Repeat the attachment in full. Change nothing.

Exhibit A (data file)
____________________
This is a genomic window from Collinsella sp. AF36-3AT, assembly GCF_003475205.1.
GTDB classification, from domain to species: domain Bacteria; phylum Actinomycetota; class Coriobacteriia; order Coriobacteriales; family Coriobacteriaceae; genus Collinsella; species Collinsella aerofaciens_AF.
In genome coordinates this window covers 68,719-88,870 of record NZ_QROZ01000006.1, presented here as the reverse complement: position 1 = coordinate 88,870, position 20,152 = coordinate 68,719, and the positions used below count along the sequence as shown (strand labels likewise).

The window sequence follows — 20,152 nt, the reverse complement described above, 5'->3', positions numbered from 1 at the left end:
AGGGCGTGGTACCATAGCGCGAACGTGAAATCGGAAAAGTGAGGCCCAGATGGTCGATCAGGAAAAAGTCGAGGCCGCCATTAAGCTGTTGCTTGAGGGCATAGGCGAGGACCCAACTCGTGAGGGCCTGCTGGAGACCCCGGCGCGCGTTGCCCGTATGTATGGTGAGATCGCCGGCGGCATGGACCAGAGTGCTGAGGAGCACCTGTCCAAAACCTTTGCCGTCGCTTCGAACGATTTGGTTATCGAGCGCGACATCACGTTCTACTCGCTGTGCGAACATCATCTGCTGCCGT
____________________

This is a genomic window from Collinsella sp. AF36-3AT, assembly GCF_003475205.1.
GTDB classification, from domain to species: domain Bacteria; phylum Actinomycetota; class Coriobacteriia; order Coriobacteriales; family Coriobacteriaceae; genus Collinsella; species Collinsella aerofaciens_AF.
In genome coordinates this window covers 68,719-88,870 of record NZ_QROZ01000006.1, presented here as the reverse complement: position 1 = coordinate 88,870, position 20,152 = coordinate 68,719, and the positions used below count along the sequence as shown (strand labels likewise).

The window sequence follows — 20,152 nt, the reverse complement described above, 5'->3', positions numbered from 1 at the left end:
AGGGCGTGGTACCATAGCGCGAACGTGAAATCGGAAAAGTGAGGCCCAGATGGTCGATCAGGAAAAAGTCGAGGCCGCCATTAAGCTGTTGCTTGAGGGCATAGGCGAGGACCCAACTCGTGAGGGCCTGCTGGAGACCCCGGCGCGCGTTGCCCGTATGTATGGTGAGATCGCCGGCGGCATGGACCAGAGTGCTGAGGAGCACCTGTCCAAAACCTTTGCCGTCGCTTCGAACGATTTGGTTATCGAGCGCGACATCACGTTCTACTCGCTGTGCGAACATCATCTGCTGCCGT